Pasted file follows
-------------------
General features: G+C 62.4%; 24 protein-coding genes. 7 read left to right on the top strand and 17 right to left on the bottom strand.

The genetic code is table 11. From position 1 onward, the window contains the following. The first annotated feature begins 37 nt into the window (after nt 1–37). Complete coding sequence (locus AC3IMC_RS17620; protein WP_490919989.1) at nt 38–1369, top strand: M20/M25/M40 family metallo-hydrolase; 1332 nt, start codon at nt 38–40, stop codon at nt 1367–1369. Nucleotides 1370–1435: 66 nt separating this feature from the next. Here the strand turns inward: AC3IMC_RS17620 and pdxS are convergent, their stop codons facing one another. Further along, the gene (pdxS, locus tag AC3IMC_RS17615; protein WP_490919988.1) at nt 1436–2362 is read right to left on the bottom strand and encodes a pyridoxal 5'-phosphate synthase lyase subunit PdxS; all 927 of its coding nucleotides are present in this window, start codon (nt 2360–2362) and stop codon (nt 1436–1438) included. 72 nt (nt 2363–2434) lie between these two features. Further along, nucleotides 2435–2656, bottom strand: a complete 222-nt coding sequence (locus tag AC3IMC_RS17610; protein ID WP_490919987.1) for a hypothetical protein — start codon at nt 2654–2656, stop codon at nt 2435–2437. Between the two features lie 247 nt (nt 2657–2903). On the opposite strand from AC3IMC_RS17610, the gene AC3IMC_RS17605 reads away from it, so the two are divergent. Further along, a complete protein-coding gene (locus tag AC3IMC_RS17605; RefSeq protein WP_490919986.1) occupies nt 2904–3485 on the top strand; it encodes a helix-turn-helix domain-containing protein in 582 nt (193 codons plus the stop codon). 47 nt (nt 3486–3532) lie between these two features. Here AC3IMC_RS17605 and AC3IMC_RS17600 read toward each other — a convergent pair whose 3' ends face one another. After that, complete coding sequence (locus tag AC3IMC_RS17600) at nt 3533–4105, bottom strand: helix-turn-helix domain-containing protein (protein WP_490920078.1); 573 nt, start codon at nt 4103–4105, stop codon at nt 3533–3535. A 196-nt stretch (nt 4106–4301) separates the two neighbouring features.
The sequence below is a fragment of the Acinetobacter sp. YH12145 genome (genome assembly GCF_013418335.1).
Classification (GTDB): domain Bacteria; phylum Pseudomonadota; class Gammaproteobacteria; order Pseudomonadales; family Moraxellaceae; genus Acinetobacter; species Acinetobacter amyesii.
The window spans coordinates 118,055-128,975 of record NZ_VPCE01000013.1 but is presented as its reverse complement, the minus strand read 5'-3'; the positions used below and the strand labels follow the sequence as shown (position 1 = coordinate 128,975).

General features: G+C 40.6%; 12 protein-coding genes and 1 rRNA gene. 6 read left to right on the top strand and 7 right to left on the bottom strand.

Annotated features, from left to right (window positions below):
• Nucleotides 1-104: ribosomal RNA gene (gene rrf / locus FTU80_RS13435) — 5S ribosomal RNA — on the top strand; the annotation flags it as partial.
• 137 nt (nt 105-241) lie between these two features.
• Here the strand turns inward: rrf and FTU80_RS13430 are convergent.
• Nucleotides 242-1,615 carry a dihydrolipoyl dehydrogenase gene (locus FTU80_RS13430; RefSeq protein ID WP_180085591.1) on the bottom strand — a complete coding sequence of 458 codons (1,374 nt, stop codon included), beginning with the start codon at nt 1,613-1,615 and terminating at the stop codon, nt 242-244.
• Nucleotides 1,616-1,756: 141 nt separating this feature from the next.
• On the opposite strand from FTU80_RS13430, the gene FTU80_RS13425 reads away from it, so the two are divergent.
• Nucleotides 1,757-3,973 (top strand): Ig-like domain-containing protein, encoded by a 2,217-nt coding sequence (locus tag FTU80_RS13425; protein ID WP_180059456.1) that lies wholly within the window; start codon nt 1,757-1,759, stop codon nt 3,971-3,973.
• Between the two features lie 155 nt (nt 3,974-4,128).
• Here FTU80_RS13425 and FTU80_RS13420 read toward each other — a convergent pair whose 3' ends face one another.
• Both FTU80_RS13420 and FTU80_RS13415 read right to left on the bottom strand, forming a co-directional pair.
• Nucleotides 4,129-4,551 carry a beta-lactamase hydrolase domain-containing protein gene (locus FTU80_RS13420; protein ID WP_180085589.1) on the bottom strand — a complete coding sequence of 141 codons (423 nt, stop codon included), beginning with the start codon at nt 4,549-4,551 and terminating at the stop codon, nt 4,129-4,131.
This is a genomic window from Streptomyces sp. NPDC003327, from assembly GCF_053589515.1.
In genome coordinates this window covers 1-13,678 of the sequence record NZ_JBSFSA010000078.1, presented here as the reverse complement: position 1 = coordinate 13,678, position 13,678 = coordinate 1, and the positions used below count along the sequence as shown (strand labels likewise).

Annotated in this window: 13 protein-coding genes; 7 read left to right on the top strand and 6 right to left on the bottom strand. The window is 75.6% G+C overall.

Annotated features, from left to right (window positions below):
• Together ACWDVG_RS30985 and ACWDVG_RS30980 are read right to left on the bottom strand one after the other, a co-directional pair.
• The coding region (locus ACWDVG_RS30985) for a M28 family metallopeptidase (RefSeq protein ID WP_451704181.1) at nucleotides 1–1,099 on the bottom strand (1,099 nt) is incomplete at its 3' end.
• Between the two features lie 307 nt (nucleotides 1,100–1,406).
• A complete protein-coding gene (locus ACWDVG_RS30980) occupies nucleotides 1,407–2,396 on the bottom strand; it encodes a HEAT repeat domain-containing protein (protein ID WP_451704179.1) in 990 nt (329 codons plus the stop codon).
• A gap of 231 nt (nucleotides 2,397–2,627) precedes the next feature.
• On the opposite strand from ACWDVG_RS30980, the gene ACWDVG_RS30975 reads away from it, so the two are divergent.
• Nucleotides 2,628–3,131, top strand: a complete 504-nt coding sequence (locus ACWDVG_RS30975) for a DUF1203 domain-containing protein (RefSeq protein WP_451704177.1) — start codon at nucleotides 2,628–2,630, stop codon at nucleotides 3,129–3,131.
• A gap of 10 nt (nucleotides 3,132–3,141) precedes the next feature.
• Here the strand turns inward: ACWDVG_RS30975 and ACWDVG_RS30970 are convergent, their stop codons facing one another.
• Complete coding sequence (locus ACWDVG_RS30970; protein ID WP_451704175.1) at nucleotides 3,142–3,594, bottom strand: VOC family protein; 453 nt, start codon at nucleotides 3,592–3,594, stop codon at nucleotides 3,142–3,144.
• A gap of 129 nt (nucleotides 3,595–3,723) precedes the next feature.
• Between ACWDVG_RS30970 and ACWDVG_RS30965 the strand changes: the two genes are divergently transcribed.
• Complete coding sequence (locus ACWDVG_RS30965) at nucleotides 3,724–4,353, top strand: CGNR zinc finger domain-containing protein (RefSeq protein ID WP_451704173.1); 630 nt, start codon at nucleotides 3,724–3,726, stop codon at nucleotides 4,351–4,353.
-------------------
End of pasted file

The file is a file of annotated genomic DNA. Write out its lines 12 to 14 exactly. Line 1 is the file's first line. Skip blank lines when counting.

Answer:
• Nucleotides 1,616-1,756: 141 nt separating this feature from the next.
• On the opposite strand from FTU80_RS13430, the gene FTU80_RS13425 reads away from it, so the two are divergent.
• Nucleotides 1,757-3,973 (top strand): Ig-like domain-containing protein, encoded by a 2,217-nt coding sequence (locus tag FTU80_RS13425; protein ID WP_180059456.1) that lies wholly within the window; start codon nt 1,757-1,759, stop codon nt 3,971-3,973.